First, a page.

In May one of Kavanagh’s companies, Perpetual Power Holdings, finally published its 2020 accounts that had been due since September 2021, revealing previously undisclosed details about his businesses’ deals with Thurrock council: the defaults, the missing interest payment, and the total debt of £655m. The accounts also show that if the council does ask for that sum to be repaid early then the group will likely be unable to meet its liabilities – the sites would have to be sold for the council to get most of its money back.
While Kavanagh remains, through Anyard Holdings, the ultimate beneficial owner of the group and the solar farms, he has resigned all his directorships other than Rockfire Capital, which is in the process of being liquidated, and is no longer directly involved in the day-to-day business.
The only director in the new structure, including the companies attached to each of the 53 solar farms, was Ian Walsh, the former finance manager of Rockfire Capital. As sole director of Toucan Energy Holdings 1, he was the company officer in charge of ensuring the council is repaid when the bonds mature.
On July 1, three days after the Bureau sent him detailed questions about TEH1’s finances – including whether the company is solvent – Walsh resigned as a director of TEH1. He has yet to respond to our questions.
In a statement, a spokesperson for TEH1 said the company had “strengthened its management team and hired external advisors to assess rapidly the group’s affairs and identify the best path forward in the interests of all its stakeholders”.
‘The beautiful thing is it’s someone else’s money’
The Bureau’s investigation began in 2019 when we spotted in a government spreadsheet that Thurrock had borrowed more than £1bn from other local authorities, £450m more than the next council in the list. A bit more digging revealed an investment policy that included long-term interests totalling £815m in the renewable energy sector. We now know 80% of that total was connected to Kavanagh’s companies.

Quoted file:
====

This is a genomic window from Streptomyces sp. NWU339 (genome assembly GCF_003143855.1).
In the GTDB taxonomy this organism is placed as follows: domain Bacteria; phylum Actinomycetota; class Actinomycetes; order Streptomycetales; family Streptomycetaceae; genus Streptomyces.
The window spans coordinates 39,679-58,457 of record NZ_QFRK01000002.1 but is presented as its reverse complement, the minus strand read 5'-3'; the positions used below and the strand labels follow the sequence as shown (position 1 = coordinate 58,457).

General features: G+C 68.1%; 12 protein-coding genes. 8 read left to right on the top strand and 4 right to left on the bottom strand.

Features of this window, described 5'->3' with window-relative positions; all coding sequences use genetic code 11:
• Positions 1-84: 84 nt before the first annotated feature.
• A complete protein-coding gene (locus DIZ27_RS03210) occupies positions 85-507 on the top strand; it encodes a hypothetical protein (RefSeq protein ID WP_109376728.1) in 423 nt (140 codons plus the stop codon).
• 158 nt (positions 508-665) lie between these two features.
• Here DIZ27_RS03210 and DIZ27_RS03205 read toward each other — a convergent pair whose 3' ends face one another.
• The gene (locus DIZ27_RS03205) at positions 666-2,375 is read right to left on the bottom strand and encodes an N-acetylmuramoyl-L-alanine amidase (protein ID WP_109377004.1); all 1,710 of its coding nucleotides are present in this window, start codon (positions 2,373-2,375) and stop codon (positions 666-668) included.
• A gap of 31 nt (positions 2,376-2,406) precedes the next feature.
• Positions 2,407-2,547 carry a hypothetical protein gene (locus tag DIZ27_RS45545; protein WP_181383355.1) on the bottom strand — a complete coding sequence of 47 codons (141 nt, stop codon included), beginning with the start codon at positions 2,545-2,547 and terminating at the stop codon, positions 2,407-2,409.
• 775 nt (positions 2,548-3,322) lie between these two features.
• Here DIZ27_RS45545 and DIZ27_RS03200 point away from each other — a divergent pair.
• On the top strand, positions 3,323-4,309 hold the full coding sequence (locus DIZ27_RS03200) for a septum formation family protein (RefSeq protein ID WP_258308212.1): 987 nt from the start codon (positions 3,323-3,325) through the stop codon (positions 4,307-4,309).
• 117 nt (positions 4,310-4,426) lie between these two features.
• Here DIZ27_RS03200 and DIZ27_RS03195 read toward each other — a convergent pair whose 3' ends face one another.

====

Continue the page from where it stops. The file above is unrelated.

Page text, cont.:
In an interview at the time, Clark described a bizarre arrangement, involving dozens if not hundreds of short-term loans, many as short as a month in length, with the effect that the council was in a perpetual state of borrowing from one local authority to repay another. Piecing together data in obscure spreadsheets revealed Thurrock had borrowed from at least 150 other councils. When contacted, some of the biggest lenders said they had not even asked what the loans were for because the arrangement meant they got their money back, with interest, after a short period of time. It was effectively a source of apparently limitless public cash to which Kavanagh’s companies were indirectly given access.
After the Bureau’s first story, some Thurrock councillors encouraged Clark to borrow and spend even more, with one declaring during a public meeting: “The beautiful thing about this plan is that it’s someone else’s money.” Another said elected members were not supposed to question decisions taken by council officers.